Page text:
Sharpshooting robots evoke 'Terminator.' The more pertinent question is how these automated soldiers will transform military conflict.
They've spied on the enemy, sniffed for deadly chemical and radioactive emissions, and sacrificed themselves to detonate terrorist bombs. Now robots are ready to strap on guns and fight the battles too.
This spring, the United States armed forces are expected to deploy 18 Talon robots to Iraq. The semi-autonomous machines will be capable of firing rifles, machine guns, grenade launchers, and rockets with better accuracy than human soldiers. They're the latest step in a surge of battlefield "bots" that are increasingly shouldering the military's most dangerous jobs.
"Terminator" they're not. Only a human soldier using radio controls from a distance has the ability to "squeeze the trigger." But if battle bots ever do take on the bulk of frontline fighting, the results could transform military strategy.
"It's going to change the fundamental equation of war," says John Pike, a security policy analyst who runs the respected website globalsecurity.org. The evolution of war is at its midpoint, Mr. Pike says. "First you had human beings without machines. Then you had human beings with machines. And finally you have machines without human beings."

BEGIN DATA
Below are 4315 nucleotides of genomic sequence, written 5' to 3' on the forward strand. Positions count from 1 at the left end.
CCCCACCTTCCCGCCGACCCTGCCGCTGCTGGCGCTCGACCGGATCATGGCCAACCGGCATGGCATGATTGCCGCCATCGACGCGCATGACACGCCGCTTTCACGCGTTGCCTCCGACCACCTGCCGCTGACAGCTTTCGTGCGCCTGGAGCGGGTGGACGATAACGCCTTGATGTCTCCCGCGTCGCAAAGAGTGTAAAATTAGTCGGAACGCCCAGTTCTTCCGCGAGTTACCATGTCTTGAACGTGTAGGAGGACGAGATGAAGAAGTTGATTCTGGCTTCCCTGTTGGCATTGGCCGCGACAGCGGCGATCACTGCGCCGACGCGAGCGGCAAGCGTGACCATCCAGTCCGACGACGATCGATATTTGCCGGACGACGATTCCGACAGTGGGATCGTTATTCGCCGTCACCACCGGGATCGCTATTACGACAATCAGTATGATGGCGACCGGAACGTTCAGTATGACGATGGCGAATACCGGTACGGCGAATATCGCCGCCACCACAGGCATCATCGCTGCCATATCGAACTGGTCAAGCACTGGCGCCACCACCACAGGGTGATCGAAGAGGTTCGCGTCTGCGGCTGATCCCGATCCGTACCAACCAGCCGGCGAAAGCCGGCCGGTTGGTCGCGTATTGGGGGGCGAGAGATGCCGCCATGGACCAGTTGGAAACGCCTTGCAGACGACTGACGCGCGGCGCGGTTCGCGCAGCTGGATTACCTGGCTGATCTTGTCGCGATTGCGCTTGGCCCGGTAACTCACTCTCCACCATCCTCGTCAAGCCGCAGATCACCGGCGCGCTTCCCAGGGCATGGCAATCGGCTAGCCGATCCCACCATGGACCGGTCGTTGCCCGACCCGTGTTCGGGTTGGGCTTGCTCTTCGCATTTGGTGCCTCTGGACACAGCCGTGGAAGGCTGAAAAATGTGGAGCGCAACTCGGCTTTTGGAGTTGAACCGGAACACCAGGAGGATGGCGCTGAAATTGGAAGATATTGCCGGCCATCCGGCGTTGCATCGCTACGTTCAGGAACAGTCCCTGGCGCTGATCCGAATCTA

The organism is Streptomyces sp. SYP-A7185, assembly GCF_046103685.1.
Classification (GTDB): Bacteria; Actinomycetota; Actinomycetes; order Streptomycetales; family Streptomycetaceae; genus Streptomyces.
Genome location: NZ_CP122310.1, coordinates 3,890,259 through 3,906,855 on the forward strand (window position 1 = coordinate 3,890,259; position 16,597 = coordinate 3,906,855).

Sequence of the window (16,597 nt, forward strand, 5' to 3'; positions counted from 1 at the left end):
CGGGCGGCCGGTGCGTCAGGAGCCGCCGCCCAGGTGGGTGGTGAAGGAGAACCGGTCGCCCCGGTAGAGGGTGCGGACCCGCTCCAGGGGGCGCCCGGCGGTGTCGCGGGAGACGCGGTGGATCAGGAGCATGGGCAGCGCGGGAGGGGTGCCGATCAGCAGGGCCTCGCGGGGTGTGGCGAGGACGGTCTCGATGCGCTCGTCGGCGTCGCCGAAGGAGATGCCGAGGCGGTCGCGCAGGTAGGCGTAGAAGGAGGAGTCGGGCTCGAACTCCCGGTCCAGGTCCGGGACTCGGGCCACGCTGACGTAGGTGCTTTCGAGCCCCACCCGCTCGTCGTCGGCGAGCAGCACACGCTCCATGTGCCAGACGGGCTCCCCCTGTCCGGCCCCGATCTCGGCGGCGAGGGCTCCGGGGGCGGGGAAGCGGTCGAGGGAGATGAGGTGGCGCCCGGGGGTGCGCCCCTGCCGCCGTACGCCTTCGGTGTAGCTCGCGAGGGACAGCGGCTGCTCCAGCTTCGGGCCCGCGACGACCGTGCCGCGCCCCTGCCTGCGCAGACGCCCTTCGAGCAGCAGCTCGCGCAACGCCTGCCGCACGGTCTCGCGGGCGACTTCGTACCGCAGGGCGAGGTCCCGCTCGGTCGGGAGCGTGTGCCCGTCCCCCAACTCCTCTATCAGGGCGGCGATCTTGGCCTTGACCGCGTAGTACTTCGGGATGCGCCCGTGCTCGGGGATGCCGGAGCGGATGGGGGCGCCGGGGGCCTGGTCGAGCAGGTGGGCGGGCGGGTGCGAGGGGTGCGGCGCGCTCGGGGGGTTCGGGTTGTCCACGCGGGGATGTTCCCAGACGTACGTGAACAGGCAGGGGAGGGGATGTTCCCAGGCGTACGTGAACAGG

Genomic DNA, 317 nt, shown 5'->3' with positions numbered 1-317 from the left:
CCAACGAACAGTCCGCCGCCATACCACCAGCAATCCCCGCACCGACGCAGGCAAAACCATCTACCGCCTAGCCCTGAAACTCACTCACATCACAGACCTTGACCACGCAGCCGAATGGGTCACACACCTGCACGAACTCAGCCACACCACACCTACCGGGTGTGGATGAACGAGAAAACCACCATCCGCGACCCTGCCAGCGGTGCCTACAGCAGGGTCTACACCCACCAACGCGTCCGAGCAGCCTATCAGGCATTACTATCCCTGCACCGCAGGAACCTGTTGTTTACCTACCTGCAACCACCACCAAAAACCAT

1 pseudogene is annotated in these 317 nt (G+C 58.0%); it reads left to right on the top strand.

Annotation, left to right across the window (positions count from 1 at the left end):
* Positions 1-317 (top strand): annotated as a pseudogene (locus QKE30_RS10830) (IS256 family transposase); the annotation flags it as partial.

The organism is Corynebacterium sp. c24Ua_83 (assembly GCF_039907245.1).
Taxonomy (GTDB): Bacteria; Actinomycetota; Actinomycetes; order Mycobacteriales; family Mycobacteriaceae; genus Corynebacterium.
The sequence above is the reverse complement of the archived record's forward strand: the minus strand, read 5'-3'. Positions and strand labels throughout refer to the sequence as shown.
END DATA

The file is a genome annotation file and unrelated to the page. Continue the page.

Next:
While robots firing weapons on their own may be a decade or more away, even today's remote-controlled versions have changed the rules, he adds. By turning war into "a video game," the machines make it much easier for soldiers to kill without remorse by putting the human operator at "one remove" from the act of killing.
Fighting robots would be "on the short list" of seminal events in all of military history, he says, right alongside the development of iron weapons, gunpowder, and the atomic bomb.
In the air, an unmanned reconnaissance aircraft developed by the US, the Predator, first flew over the Bosnia conflict in 1995. More recently, Predators have fired Hellfire missiles against ground targets in Iraq.
On the ground, the military has used bomb-disposal bots for years. In Afghanistan and Iraq, these machines have carved out a distinguished service record.
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